The majority of reviewers are impressed with the interior features on the Ford Fiesta. For the most part, though, they were driving the higher trims which come with more features and options and higher price tags. The base S trim comes standard with air conditioning and a four-speaker AM/FM stereo. The base stereo doesn't have a CD player, but it does have an audio input jack for MP3 players. A four-inch LCD screen, which shows audio settings, phone information and other data, is also standard.
If you trade up to the SE, you'll get a stereo with a CD player and a trip computer. SEL and SES trims come standard with Ford's SYNC infotainment system, which uses voice commands to control the stereo. It also allows drivers to control some MP3 players and most Bluetooth-enabled cell phones with voice commands. SYNC also gives turn-by-turn directions through the stereo, but the system doesn’t show a map with the Fiesta’s current location like the Honda Fit and Kia Forte. Some reviewers think SYNC is difficult to use. Be sure to test the system thoroughly if you’re interested in adding it.
While the Fiesta is well-equipped for an affordable small car, some reviewers note that the layout of the interior controls is unconventional because they are mounted high on the dash, which will be out of reach for some drivers.
- "The Fiesta's interior is among the higher-quality offerings in the class in terms of materials and features." -- Cars.com
- "Ours was clearly an optioned-up version with leather and a nice stereo, but even the base model will benefit from the solid, attractive dash, comfortable seats and room for four adults (five in a pinch). US Fiestas will also get Ford's industry-leading SYNC connectivity system." -- Jalopnik
- "Gauges are clear if a bit on the small side. Audio controls are unconventional. They're mounted high on the dash, with some being just out of easy reach. … Some functions are counter intuitive, taking more time to master than necessary. Climate controls consist of easy-to-use rotary knobs. They're mounted low on the central dashboard stack but within reach." -- Consumer Guide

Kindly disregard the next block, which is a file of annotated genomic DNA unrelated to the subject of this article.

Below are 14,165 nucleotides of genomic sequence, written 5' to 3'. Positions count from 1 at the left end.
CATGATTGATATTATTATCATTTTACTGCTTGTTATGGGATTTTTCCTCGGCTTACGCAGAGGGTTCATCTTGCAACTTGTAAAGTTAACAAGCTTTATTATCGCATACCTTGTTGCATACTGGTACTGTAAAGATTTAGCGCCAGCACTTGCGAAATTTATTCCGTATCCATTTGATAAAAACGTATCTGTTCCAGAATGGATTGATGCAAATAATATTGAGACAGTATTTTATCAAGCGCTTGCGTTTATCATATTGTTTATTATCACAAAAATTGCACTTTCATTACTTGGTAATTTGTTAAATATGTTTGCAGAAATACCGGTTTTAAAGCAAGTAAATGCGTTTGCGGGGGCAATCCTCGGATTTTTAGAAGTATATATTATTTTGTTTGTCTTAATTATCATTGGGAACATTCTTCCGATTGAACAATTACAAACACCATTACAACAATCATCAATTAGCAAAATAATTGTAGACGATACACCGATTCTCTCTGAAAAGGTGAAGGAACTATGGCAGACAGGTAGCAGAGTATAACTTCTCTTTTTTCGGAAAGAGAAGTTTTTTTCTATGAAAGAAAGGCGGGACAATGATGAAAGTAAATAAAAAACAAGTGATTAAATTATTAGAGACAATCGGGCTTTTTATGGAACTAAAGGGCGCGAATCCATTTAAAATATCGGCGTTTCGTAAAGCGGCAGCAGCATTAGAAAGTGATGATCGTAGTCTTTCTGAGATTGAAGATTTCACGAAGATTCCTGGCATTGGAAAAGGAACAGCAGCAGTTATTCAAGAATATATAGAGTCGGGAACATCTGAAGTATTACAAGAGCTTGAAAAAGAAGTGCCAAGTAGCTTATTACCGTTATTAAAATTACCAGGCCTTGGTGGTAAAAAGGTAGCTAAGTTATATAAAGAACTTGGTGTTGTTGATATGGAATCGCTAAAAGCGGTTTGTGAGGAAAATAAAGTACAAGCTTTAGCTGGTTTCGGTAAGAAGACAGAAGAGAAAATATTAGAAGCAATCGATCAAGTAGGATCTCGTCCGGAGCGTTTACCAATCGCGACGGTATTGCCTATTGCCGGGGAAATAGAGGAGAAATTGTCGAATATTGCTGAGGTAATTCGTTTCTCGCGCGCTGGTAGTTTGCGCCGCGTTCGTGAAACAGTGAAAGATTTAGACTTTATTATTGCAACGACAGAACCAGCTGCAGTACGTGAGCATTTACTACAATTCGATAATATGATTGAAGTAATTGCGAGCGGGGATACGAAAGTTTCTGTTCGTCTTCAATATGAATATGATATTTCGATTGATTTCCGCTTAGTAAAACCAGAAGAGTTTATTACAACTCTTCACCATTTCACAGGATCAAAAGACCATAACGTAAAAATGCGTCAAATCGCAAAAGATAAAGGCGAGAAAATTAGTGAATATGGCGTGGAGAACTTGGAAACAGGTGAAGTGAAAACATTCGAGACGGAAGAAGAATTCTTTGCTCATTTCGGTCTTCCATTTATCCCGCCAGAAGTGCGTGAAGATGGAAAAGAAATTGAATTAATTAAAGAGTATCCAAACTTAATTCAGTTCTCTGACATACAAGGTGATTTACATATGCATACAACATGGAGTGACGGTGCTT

Even though it shares a space-maximizing wedge shape with the Honda Fit, many reviewers say that the Fiesta hatchback lags behind the competition when it comes to cargo space. The hatchback's seats fold down, but not flat, and it only has 26 cubic feet of cargo space behind the front row. The sedan has less trunk space at 12.8 cubic feet, which is easily topped by the Hyundai Elantra and Chevrolet Cruze.
There is also little interior storage, and reviewers say that the available compartments are pint-size.
- "At 12.8 cubic feet, the sedan's trunk capacity is class-competitive. The Fiesta hatchback offers a bit less than that with its rear seat up. Unfortunately, the seats don't fold completely flat, and the Fiesta's 26 cubes of maximum cargo capacity pale in comparison to the Honda Fit's 57 cubes and the Kia Soul's 53 cubes." -- Edmunds
- "Interior storage is limited to a modest-sized glovebox, three cupholders, a couple of small trays, and map pockets; there's no console box." -- Consumer Guide
- "Both the Fiesta and the Fit have the same basic jelly-bean silhouette, which maximizes interior space, but the Honda, with an extra 6.1 inches of length and marvelous folding rear seats, wins on cargo size and versatility. When folded, the Fiesta's rear seats don't make a flat load floor, but the Honda's do." -- Car and Driver